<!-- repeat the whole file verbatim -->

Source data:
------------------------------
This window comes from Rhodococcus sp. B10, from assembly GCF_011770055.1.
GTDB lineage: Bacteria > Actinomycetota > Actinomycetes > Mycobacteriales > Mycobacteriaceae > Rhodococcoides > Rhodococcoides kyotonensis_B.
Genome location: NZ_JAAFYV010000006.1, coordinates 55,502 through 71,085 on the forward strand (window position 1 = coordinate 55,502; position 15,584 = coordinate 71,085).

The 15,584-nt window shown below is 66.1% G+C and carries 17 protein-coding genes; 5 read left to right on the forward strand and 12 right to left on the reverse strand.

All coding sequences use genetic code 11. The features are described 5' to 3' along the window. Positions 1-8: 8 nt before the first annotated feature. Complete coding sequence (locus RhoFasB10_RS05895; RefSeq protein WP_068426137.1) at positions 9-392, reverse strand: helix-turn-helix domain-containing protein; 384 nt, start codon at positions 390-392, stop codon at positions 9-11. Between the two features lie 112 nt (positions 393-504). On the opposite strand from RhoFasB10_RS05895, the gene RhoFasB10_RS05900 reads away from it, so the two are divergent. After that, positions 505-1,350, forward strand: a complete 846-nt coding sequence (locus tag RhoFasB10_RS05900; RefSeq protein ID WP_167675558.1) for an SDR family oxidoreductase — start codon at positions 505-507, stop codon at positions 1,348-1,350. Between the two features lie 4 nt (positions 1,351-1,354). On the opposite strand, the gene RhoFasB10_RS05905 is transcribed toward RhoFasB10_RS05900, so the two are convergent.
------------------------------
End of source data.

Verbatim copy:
This window comes from Rhodococcus sp. B10, from assembly GCF_011770055.1.
GTDB lineage: Bacteria > Actinomycetota > Actinomycetes > Mycobacteriales > Mycobacteriaceae > Rhodococcoides > Rhodococcoides kyotonensis_B.
Genome location: NZ_JAAFYV010000006.1, coordinates 55,502 through 71,085 on the forward strand (window position 1 = coordinate 55,502; position 15,584 = coordinate 71,085).

The 15,584-nt window shown below is 66.1% G+C and carries 17 protein-coding genes; 5 read left to right on the forward strand and 12 right to left on the reverse strand.

All coding sequences use genetic code 11. The features are described 5' to 3' along the window. Positions 1-8: 8 nt before the first annotated feature. Complete coding sequence (locus RhoFasB10_RS05895; RefSeq protein WP_068426137.1) at positions 9-392, reverse strand: helix-turn-helix domain-containing protein; 384 nt, start codon at positions 390-392, stop codon at positions 9-11. Between the two features lie 112 nt (positions 393-504). On the opposite strand from RhoFasB10_RS05895, the gene RhoFasB10_RS05900 reads away from it, so the two are divergent. After that, positions 505-1,350, forward strand: a complete 846-nt coding sequence (locus tag RhoFasB10_RS05900; RefSeq protein ID WP_167675558.1) for an SDR family oxidoreductase — start codon at positions 505-507, stop codon at positions 1,348-1,350. Between the two features lie 4 nt (positions 1,351-1,354). On the opposite strand, the gene RhoFasB10_RS05905 is transcribed toward RhoFasB10_RS05900, so the two are convergent.